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Understanding The Different Types Of Venture Debt: A Comprehensive Guide

There are different types of venture debt which provide a safety net and extend your cash runway between equity funding rounds. Venture debt offers performance insurance and a source of milestone financing.

In return for the higher liquidation priority, lenders typically receive warrants on company stock that can be exercised over a defined time period.

Commercial Paper

Venture debt lenders like to lend only to venture-backed companies with a strong growth profile. They look at a number of metrics that are different from those used to evaluate traditional loans, including the strength of the company’s founders (domain knowledge and vision) and top-level leadership.

They also want to see a well-established revenue model and healthy margins that demonstrate the business has a clear path to profitability. They are comforted by the quality of existing investors in the company and their willingness to support the business.

Venture debt providers often structure their financing instruments as non-convertible debentures, or NCDs, which are coupon-based, interest-bearing investments that include the right but not the obligation to subscribe to equity shares in the borrower at a fixed price within a certain time frame. This allows lenders to get a piece of the company’s future upside without sacrificing their own investment terms. This type of instrument helps entrepreneurs create a credit track record and grow their businesses while still managing cash flow requirements for operational expenses and paying off debt.

Revolving Credit Lines

Venture debt is a form of financing that provides cash for your business, like a loan from a bank, but with a few differences. Venture debt providers look at your company’s performance history, financial results, and the size of your most recent equity raise when making lending decisions.

Unlike equity investments, you do not have to give up any portion of your business ownership with this type of financing. Instead, you will typically be required to pay back the loan plus interest in a defined time frame. This can boost growth for your business by extending its cash runway and buying time to reach critical milestones.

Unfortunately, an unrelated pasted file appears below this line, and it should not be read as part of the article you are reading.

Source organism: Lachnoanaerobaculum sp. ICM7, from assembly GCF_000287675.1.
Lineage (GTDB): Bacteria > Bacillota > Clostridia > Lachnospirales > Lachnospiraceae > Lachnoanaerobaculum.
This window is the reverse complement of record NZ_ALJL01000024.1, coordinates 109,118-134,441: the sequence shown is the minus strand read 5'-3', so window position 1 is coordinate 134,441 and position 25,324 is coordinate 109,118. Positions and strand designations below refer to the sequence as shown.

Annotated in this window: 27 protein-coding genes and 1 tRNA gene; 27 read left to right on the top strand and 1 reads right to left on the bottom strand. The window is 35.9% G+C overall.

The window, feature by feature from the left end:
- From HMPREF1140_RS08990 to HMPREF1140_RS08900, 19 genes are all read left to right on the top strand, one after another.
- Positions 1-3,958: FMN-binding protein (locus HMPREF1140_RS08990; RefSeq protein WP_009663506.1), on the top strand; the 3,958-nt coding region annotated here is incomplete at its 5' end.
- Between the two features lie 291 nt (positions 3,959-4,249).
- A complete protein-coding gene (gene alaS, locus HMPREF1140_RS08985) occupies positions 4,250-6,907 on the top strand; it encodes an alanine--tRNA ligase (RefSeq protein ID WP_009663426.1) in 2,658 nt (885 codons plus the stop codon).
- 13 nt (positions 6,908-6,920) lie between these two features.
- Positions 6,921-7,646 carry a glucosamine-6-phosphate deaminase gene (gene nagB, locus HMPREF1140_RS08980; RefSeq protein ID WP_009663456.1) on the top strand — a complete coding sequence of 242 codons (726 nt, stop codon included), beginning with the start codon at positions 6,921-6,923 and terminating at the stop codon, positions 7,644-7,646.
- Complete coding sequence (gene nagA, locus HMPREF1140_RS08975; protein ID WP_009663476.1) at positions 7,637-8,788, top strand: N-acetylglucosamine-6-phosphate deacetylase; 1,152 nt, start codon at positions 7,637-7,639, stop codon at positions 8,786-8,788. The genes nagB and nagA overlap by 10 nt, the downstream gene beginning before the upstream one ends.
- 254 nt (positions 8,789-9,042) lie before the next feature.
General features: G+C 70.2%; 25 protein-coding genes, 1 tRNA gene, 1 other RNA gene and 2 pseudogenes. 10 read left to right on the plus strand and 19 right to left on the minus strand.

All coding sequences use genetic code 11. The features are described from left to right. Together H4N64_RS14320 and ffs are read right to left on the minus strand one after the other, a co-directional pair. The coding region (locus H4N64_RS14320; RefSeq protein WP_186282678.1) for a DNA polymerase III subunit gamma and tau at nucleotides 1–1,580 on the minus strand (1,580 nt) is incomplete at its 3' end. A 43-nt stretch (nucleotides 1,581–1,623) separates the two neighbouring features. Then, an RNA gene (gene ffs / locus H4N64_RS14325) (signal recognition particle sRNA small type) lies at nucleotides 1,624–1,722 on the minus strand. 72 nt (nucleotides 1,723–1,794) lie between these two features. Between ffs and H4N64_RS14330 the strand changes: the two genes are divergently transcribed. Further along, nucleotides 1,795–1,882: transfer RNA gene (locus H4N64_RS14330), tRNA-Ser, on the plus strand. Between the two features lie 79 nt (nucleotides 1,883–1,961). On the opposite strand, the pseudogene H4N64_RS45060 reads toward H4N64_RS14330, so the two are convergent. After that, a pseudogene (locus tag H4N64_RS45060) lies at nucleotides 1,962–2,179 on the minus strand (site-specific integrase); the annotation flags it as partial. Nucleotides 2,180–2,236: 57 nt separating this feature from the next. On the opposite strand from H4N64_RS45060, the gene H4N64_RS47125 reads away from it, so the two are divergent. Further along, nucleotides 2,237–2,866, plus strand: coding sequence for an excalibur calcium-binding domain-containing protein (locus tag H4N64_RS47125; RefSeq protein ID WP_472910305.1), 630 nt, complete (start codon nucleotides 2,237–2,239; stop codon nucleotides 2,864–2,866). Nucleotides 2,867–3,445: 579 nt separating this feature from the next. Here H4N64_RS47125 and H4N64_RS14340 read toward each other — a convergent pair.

As an alternative to a lump sum, revolving credit lines allow you to use your loan limit at will and only require P&I payments on the tranches you borrow. However, this option can be a bit riskier for lenders and may come with additional covenants and limits on your loan amount.

Growth Capital Term Loans

Venture debt can be a non-dilutive alternative to VC for companies that need a boost in their growth trajectories. Its repayment terms are often more flexible than traditional commercial loans, with payments based on a percentage of monthly revenues, or a fixed amount that’s proportional to your revenue performance.

Venture lenders may also include warrants to purchase shares of your company at a certain price within a given time frame. While these aren’t necessary for most venture debt deals, they can be an attractive feature for investors that want to take a smaller share of equity in exchange for lower financing costs.

Getting the right kind of venture debt for your company is important. Developing a clear pitch deck that showcases your company’s traction can help you find the best financing solution for you. Also, ensure that you’re familiar with the different types of financial covenants that venture lenders may impose. Failure to hit these financial milestones can trigger higher interest rates on any remaining loan balance or even the termination of your lending relationship.


Venture debt providers often use a variety of financial instruments to create unique loan products for start-ups. These can include non-convertible debentures, stock warrants, and rights to invest equity in a company. These instruments are designed to compensate lenders for their high default risk and typically include the right to buy shares of a borrower at a predetermined price within a specified time period.

Venture capital-backed companies typically require significant working capital to achieve growth milestones and reach profitability. These companies have usually given away a fair share of equity in previous rounds of financing, which can dilute company ownership and limit future capital raising capacity.

In this case, VC-backed businesses can access venture debt to extend runway between equity rounds, which can provide them with enough room to raise additional funding from other investors or tap public markets before needing to restructure or monetize assets. In some cases, a business can secure venture debt with a royalty monetization plan that pays back funds based on the company’s revenue performance.

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